Precipitation of Lead Iodide
When a few crystals of lead nitrate and potassium iodide are added to opposite sides of a Petri dish containing DI water, a line of bright yellow lead iodide precipitate forms down the middle of the dish.
This demo is usually performed when solubility rules are being discussed, but it could also be used when the mechanism of dissolution is presented to illustrate that dissolved substance are still present, even though they may become "invisible." This demo takes about 10 minutes to perform, but the line of precipitate does not begin to appear until a two or three minutes have elapsed and it takes a few more minutes for the line to reach across the dish, so the instructor should be prepared to continue with some instruction while the demo proceeds. This demo is best when projected using a document projector. An overhead projector works, but the students cannot aee the vivid yellow color of the precipitate
The solubility rules tell us that salts of group 1 (IA) metals are soluble, salts containing the nitrate anion are soluble, and salts containing the iodide anion are insoluble except for those containing the lead(II) cation (among others). This demo illustrates these rules. The potassium iodide ane lead nitrate dissolve and their constituent ions begin to diffuse through the water. Eventually the lead ions begin to react with the iodide ions and precipitate out where they "meet," the center of the Petri dish. Pb2+(aq) + 2 I-(aq) --> PbI2(s) The Kspof PbI2 is 9.8 X10-9. 1 1http://www.ktf-split.hr/periodni/en/abc/kpt.html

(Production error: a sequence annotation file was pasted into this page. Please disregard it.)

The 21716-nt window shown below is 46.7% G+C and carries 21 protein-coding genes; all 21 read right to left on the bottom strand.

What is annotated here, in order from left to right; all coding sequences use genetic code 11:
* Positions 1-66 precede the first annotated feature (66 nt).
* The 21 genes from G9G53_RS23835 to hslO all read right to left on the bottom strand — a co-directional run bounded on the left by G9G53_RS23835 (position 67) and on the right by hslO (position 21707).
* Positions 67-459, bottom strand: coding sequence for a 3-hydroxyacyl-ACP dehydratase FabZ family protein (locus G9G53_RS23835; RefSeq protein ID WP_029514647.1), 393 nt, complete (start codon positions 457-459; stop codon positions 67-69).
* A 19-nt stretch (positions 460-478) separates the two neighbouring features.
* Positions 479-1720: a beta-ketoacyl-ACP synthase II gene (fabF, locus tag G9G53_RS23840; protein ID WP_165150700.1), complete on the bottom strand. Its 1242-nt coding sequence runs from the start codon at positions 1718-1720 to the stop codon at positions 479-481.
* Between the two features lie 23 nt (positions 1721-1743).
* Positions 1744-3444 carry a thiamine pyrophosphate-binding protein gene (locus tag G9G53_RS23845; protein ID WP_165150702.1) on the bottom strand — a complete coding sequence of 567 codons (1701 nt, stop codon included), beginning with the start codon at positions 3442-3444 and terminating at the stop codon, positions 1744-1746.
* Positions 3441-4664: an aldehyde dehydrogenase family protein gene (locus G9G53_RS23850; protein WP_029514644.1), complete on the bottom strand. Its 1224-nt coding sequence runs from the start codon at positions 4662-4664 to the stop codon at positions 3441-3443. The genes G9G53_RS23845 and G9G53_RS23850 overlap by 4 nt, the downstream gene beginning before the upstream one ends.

- small bottle of solid potassium iodide
- small bottle solid lead nitrate
- Petri dish
- wash bottle containing DI water
- 2 tweezers
- dark background (optional)
- Place a Petri dish under an document projector camera (preferably on a dark background) or on an overhead projector.
- Pour enough water into the Petri dish to cover the bottom to a depth of 4-5 mm.
- Using the tweezers, place a few crystals of each substance on opposite sides of the dish. Use different tweezers for each substance to avoid contamination.
- After about two or three minutes a bright yellow line of lead iodide precipitate should begin to form down the center of the dish.
Both lead nitrate and potassium iodide are very poisonous. Lead nitrate is also a strong oxidizing agent. Handle them with care.
Be careful when breaking down this demo. The solution in the Petri dish is very "sloshy." It's probably best to drain it into a waste container of some kind before removing the demo.